1,000 Jazz Albums You Should Hear Before You Die (871-880)

Here is another 10 to add to the list.

Remember that there is no ranking system here, and if you don’t see your favorite jazz album yet, it doesn’t mean it won’t show up.

Hopefully these lists will inspire you to seek some of these albums out that perhaps you haven’t heard before, or revisit an old favorite. And as always, we want your thoughts on any or all of these albums. Let’s get started with this week, and in no particular order, albums 871 through 880.

871. 1953-1954 (compilations) – Gene Krupa (Classics, 2007 compilation date, 1953-1954 recording dates) CLICK HERE TO BUY

872. Green Chimneys – Kenny Barron (Criss Cross, 1983) CLICK HERE TO BUY

873. Old Man Time – Milt Hinton (Chiaroscuro, 1990) CLICK HERE TO BUY

874. Blues for Bud – Hampton Hawes (1201 Music, 1968) CLICK HERE TO BUY

875. Live! – Jeff Hamilton (Mons, 1996) CLICK HERE TO BUY

876. Vince Guaraldi at Grace Cathedral – Vince Guaraldi (Fantasy, 1965) CLICK HERE TO BUY

877. Live at the Monterey Jazz Festival – John Handy (Koch Jazz, 1965 recording date, 1996 release date) CLICK HERE TO BUY

878. Sweet Rain – Stan Getz (Verve, 1967) CLICK HERE TO BUY

879. Night Train – Jimmy Forrest (Delmark, 1953) CLICK HERE TO BUY

880. In Recital – Dick Hyman (Reference Recordings, 1998) CLICK HERE TO BUY

1,000 Jazz Albums You Should Hear Before You Die (861-870)

1,000 Jazz Albums You Should Hear Before You Die – The First 750

1,000 Jazz Albums You Should Hear Before You Die – The First 500

Emerging Artist: Grace Kelly

No, not that Grace Kelly.

grace kelly albumI’m torn to define saxophonist, singer, songwriter, composer, and arranger Grace Kelly as “emerging”, considering what she has already accomplished. But as Grace celebrates her 17th birthday next Friday (that’s right, she is just 16), one must assume that there is plenty of opportunity in years to come for this young lady to become a household name in jazz.

On his radio program Jazz After Hours this morning, host Jim Wilke suggested that “young” and “talented” can often go hand in hand, and that no one would argue that both can easily be applied to Grace Kelly. After hearing her wonderful recording of Comes Love, it was easy to agree. And, as her website boasts, I am far from the only person to agree.

Kelly, at age 16, has already performed or recorded with Wynton Marsalis, Dave Brubeck, Harry Connick, Jr., Diane Reeves, Phil Woods, Hank Jones, Kenny Barron, Russell Malone, Cedar Walton, Peter Bernstein, and Marian McPartland. That is the very short list. She has also performed at Carnegie Hall, Birdland, and Scullers (another short list), as well as a variety of jazz festivals. She has won numerous young musician and student musician awards, and was named Best Jazz Act in Boston in 2008 by the FNX/Phoenix Best Music Poll. Oh, and she began her first term at Berklee College of Music last fall, on a full ride, again at age 16.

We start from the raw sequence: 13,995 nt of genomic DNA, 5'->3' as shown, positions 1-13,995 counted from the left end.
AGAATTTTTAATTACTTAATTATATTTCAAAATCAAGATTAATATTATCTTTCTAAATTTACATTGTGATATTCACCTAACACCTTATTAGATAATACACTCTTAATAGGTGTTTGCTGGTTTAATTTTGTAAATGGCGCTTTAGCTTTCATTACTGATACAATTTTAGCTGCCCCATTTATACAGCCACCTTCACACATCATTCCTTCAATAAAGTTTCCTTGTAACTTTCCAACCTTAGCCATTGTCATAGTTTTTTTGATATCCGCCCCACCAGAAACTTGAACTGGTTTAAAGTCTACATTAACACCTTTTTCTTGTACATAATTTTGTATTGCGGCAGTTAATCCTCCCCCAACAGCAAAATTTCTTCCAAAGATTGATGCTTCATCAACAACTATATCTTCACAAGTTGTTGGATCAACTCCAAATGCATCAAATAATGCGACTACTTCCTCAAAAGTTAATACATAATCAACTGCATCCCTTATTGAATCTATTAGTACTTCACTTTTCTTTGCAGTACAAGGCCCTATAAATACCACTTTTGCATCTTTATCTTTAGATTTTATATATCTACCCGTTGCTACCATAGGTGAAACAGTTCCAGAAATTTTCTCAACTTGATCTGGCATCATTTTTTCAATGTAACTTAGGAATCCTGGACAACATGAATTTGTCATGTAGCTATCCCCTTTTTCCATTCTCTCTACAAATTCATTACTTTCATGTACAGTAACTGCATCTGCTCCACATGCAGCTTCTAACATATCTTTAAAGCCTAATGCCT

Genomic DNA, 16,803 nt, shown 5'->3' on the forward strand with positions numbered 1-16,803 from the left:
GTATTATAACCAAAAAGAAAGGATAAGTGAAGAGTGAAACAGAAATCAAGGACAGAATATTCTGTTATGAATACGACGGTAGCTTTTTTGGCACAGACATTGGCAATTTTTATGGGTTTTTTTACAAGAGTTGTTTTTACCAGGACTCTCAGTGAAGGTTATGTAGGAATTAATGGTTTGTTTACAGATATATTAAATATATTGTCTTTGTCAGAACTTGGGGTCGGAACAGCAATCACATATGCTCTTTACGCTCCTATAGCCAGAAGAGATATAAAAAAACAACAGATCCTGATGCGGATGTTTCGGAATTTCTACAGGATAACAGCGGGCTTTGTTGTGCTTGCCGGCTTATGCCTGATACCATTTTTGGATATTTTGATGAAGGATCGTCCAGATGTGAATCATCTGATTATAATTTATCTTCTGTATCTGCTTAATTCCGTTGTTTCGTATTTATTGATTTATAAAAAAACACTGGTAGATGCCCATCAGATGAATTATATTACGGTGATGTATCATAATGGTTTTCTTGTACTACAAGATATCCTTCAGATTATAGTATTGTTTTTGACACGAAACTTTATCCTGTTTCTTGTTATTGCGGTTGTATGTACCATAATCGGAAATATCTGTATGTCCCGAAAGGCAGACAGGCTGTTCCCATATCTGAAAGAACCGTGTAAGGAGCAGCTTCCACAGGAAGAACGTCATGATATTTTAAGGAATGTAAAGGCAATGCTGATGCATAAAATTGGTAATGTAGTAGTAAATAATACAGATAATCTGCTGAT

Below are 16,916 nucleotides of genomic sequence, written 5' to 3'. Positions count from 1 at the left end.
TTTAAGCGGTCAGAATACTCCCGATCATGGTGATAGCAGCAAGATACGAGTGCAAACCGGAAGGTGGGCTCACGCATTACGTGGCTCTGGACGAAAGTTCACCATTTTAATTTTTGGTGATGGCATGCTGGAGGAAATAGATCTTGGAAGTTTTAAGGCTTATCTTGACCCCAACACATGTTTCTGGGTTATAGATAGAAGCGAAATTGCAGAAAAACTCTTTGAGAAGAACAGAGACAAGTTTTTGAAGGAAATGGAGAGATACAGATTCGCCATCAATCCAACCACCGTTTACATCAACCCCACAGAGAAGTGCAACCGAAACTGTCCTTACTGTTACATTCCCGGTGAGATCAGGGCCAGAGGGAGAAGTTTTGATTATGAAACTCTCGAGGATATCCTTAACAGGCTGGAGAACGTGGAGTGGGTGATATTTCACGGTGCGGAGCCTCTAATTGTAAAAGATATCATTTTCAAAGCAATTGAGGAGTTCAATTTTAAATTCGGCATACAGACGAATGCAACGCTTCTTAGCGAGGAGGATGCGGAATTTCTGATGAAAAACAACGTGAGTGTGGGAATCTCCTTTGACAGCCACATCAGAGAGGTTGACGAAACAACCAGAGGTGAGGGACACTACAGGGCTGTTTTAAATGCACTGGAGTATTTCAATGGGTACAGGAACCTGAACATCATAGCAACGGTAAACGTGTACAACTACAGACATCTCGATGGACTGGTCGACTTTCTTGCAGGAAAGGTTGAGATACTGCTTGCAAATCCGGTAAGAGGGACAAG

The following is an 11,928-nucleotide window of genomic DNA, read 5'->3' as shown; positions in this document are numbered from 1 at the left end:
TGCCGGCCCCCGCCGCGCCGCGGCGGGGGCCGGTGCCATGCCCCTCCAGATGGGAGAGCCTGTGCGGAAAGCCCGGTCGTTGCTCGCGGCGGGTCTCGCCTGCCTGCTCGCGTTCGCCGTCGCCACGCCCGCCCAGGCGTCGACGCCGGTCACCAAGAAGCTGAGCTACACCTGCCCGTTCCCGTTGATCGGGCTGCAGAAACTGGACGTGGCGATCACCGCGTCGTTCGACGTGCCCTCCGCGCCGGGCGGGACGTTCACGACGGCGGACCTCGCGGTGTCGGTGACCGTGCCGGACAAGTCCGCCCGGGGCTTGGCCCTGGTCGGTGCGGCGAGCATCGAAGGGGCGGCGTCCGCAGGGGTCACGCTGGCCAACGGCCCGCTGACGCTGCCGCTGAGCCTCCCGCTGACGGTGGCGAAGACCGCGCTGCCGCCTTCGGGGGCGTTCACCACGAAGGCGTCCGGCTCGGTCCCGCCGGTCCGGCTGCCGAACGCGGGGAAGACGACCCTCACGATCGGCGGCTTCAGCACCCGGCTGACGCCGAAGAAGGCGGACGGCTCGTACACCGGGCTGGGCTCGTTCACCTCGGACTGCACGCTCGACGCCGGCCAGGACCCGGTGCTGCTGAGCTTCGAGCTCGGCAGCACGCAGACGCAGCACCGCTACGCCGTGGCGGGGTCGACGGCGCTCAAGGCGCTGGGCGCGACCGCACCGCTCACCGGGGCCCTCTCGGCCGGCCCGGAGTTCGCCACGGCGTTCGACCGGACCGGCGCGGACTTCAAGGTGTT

When you hear Grace Kelly play, or listen to one of her arrangements or compositions, you realize that this isn’t one of those situations where a musician will get cut slack simply based on the fact that they are young. Kelly needs no slack to be cut for her, and the attention that she has received and will continue to receive is more than worthy. Her performances and compositions are frighteningly mature and well designed. In fact, the only way you are even aware that the player is a 16 year old is if you are told that.

What is more surprising is that Grace isn’t someone who had a sax shoved in her hands at age two. She, like many of us, took piano lessons as a young kid. She also followed the typical chronological time line that most kids do in school, not really playing the sax until she was ten. Two years later, she was impressing the likes of Ann Hampton Callaway and Victor Lewis.

I am not someone who throws around the word “prodigy”, but there is not much way to avoid associating that word with Grace Kelly. To imagine what she has accomplished in six years is hard enough to believe. To actually hear it is even more unbelievable.

Grace Kelly’s fifth album is now available, titled Mood Changes. Watch Grace play Setting The Bar with Russell Malone below.